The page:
“We signed a nuclear cooperation agreement because Australia trusts India to do the right thing in this area, as it has been doing in other areas,” Abbott told reporters after he and Indian Prime Minister Narendra Modi signed a safeguards pact to sell uranium for peaceful power generation.
“That is why we are happy to trust India with our uranium in months, years and decades.”
The nuclear deal is a further step toward India achieving international acceptability for its nuclear programme despite not ratifying the nuclear non-proliferation treaty, and follows similar agreements with the United States and France.
It will also help end lingering mistrust between the former British colonies, who share just A$15 billion in annual trade, a fraction of Australia’s roughly A$150 billion trade with China.
Talks towards the Civil Nuclear Cooperation Agreement began about two years ago after Australia lifted a long-standing ban on selling uranium to energy-starved India.
“Australia can play the role of a long-term reliable supplier of uranium to India,” a brief description of the pact issued by the Indian foreign ministry said.
India faced sanctions after testing nuclear weapons in 1998, but the restrictions have eroded after a 2008 U.S. deal that recognized its growing economic weight as well as safeguards against diversion of civilian fuel for military purposes
India is the first customer to buy Australian uranium without being a signatory to the nuclear non-proliferation treaty.
The deal, which is criticized by environmentalists and nuclear campaigners, was welcomed by Australian uranium mining company Toro Energy.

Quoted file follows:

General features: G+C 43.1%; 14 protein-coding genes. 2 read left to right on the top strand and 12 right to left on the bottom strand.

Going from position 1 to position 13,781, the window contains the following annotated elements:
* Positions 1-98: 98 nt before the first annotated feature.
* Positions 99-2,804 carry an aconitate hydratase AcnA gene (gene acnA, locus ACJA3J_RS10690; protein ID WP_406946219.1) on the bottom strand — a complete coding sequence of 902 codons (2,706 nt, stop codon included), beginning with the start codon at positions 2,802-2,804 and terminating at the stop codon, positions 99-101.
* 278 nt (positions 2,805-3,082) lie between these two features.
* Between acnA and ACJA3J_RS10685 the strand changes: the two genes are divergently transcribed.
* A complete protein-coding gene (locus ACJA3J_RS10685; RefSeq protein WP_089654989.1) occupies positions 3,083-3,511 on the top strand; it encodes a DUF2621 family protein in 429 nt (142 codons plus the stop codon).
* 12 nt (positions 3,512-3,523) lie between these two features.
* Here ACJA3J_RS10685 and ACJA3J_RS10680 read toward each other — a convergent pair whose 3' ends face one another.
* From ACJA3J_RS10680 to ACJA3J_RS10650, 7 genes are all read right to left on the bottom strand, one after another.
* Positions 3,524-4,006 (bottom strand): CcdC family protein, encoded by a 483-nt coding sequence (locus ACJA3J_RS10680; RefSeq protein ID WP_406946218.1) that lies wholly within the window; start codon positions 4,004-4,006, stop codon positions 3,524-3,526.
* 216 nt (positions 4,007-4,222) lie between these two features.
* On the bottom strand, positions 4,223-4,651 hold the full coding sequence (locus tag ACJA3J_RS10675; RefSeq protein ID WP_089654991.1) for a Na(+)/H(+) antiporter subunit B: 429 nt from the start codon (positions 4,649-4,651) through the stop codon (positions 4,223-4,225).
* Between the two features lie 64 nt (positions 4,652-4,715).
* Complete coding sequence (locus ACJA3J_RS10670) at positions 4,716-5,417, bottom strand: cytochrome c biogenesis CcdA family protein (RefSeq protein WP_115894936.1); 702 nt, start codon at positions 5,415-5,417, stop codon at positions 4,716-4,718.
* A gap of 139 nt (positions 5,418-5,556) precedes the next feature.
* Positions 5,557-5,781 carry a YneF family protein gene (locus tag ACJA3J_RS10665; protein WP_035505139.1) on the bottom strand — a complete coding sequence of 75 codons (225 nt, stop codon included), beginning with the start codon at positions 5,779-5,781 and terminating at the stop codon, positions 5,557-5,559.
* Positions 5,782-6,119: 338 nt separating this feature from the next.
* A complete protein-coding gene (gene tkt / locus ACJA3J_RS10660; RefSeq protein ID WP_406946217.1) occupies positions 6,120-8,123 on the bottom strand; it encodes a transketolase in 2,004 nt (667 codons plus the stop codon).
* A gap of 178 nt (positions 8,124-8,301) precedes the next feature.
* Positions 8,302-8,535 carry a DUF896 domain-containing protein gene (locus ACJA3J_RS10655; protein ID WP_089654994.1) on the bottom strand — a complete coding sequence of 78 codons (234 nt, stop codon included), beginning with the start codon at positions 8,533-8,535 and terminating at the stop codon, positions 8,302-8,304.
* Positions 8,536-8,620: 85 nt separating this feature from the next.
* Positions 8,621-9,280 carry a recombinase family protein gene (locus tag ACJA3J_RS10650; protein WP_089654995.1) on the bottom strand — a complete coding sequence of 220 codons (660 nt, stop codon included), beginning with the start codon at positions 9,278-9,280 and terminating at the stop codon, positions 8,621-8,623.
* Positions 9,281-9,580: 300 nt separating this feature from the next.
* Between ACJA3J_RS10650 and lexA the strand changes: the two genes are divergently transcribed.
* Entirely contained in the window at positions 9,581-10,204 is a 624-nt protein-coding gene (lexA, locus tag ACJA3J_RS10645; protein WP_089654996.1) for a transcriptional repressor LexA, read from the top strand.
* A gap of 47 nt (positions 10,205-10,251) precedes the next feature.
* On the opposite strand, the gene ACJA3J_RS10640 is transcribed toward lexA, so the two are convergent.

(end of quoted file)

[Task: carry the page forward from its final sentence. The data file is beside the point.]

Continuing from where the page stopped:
Toro Energy has environmental approvals for a uranium project in Western Australia and is in initial talks with India companies for investment.
“This unlocks the opportunity for negotiations around new mines being opened up,” said Toro Energy CEO Vanessa Guthrie, in India during Abbott’s visit.
“We are seeking a long-term strategic partner that will take a 20-25 year view and in return will secure long-term supplies of uranium for counterparts in India,” Guthrie told Reuters.
The leaders also agreed to work towards the “long-term, sustainable and reliable supply of Australian resources based on India’s energy needs” – including increasing sales of conventional fuels such as coal and natural gas to India.
Prior to a meeting with Abbott hosted by business chambers, one group said India should make use of Abbott’s visit to seek more coal imports at a time when Indian thermal power stations are running critically short of the fuel.
With two-thirds of India’s power stations fired by coal, and latest data showing that half of them down to a week’s stock, tapping into Australia’s coal reserves is a more pressing need than accessing uranium.
Nuclear power accounts for just 3 percent of output, down from 3.7 percent three years ago.
“While Coal India can be asked to step up its production, the growing needs make it imperative to go in for more imports … and what better source than Australia whose top leadership is engaged with strategic relationship with India,” Rana Kapoor, president of business chamber ASSOCHAM, said in a statement.
The Australian government in July approved a A$16.5 billion coal and rail project in the province of Queensland by Indian firm Adani Mining Pty Ltd, controlled by billionaire Gautam Adani.
However, nuclear power is key to future energy plans in India, where a quarter of the 1.2 billion population has little or no access to electricity, a situation Modi says he will tackle.
India operates 20 mostly small reactors at six sites with a capacity of 4,780 MW, or 2 percent of its total power capacity, according to the Nuclear Power Corporation of India Limited. The government hopes to increase its nuclear capacity to 63,000 MW by 2032 by adding nearly 30 reactors at an estimated cost of $85 billion.
It currently has nuclear energy agreements with 11 countries and imports uranium from France, Russia and Kazakhstan. (Reuters)